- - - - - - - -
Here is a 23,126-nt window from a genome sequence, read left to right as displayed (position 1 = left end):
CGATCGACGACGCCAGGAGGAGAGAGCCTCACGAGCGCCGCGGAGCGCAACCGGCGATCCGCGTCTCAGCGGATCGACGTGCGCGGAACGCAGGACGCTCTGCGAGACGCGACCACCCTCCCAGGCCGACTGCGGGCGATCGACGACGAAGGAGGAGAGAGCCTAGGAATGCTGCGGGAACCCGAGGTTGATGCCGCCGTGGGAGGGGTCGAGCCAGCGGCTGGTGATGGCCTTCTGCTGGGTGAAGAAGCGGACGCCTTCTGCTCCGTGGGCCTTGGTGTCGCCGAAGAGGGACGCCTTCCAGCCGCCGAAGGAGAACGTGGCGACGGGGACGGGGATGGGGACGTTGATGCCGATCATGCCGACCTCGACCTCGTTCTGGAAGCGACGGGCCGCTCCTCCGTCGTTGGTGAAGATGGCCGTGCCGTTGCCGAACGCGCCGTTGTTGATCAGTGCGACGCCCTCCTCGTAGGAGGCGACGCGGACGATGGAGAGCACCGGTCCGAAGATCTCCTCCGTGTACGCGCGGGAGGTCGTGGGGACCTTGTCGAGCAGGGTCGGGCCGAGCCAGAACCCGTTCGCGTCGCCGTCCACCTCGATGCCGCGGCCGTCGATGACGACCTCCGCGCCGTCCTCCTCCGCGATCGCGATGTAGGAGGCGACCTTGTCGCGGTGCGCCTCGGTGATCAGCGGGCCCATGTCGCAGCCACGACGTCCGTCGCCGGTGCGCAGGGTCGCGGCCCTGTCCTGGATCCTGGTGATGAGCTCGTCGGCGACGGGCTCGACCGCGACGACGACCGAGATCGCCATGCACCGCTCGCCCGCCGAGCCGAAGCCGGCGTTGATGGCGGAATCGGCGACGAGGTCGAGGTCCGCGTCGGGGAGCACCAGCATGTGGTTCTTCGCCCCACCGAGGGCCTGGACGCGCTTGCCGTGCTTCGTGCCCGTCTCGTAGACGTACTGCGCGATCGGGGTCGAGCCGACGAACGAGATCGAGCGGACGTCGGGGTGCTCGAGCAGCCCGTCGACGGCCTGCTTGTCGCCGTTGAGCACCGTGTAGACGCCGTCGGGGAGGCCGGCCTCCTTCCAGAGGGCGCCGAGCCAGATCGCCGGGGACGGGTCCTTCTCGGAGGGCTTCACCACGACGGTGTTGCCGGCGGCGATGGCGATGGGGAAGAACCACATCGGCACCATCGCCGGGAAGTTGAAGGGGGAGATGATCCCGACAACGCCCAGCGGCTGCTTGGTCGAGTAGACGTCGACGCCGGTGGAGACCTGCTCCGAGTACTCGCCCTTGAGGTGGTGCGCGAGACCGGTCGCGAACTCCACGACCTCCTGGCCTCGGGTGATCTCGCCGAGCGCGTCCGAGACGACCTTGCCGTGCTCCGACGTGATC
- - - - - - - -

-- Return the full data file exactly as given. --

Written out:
Here is a 23,126-nt window from a genome sequence, read left to right as displayed (position 1 = left end):
CGATCGACGACGCCAGGAGGAGAGAGCCTCACGAGCGCCGCGGAGCGCAACCGGCGATCCGCGTCTCAGCGGATCGACGTGCGCGGAACGCAGGACGCTCTGCGAGACGCGACCACCCTCCCAGGCCGACTGCGGGCGATCGACGACGAAGGAGGAGAGAGCCTAGGAATGCTGCGGGAACCCGAGGTTGATGCCGCCGTGGGAGGGGTCGAGCCAGCGGCTGGTGATGGCCTTCTGCTGGGTGAAGAAGCGGACGCCTTCTGCTCCGTGGGCCTTGGTGTCGCCGAAGAGGGACGCCTTCCAGCCGCCGAAGGAGAACGTGGCGACGGGGACGGGGATGGGGACGTTGATGCCGATCATGCCGACCTCGACCTCGTTCTGGAAGCGACGGGCCGCTCCTCCGTCGTTGGTGAAGATGGCCGTGCCGTTGCCGAACGCGCCGTTGTTGATCAGTGCGACGCCCTCCTCGTAGGAGGCGACGCGGACGATGGAGAGCACCGGTCCGAAGATCTCCTCCGTGTACGCGCGGGAGGTCGTGGGGACCTTGTCGAGCAGGGTCGGGCCGAGCCAGAACCCGTTCGCGTCGCCGTCCACCTCGATGCCGCGGCCGTCGATGACGACCTCCGCGCCGTCCTCCTCCGCGATCGCGATGTAGGAGGCGACCTTGTCGCGGTGCGCCTCGGTGATCAGCGGGCCCATGTCGCAGCCACGACGTCCGTCGCCGGTGCGCAGGGTCGCGGCCCTGTCCTGGATCCTGGTGATGAGCTCGTCGGCGACGGGCTCGACCGCGACGACGACCGAGATCGCCATGCACCGCTCGCCCGCCGAGCCGAAGCCGGCGTTGATGGCGGAATCGGCGACGAGGTCGAGGTCCGCGTCGGGGAGCACCAGCATGTGGTTCTTCGCCCCACCGAGGGCCTGGACGCGCTTGCCGTGCTTCGTGCCCGTCTCGTAGACGTACTGCGCGATCGGGGTCGAGCCGACGAACGAGATCGAGCGGACGTCGGGGTGCTCGAGCAGCCCGTCGACGGCCTGCTTGTCGCCGTTGAGCACCGTGTAGACGCCGTCGGGGAGGCCGGCCTCCTTCCAGAGGGCGCCGAGCCAGATCGCCGGGGACGGGTCCTTCTCGGAGGGCTTCACCACGACGGTGTTGCCGGCGGCGATGGCGATGGGGAAGAACCACATCGGCACCATCGCCGGGAAGTTGAAGGGGGAGATGATCCCGACAACGCCCAGCGGCTGCTTGGTCGAGTAGACGTCGACGCCGGTGGAGACCTGCTCCGAGTACTCGCCCTTGAGGTGGTGCGCGAGACCGGTCGCGAACTCCACGACCTCCTGGCCTCGGGTGATCTCGCCGAGCGCGTCCGAGACGACCTTGCCGTGCTCCGACGTGATC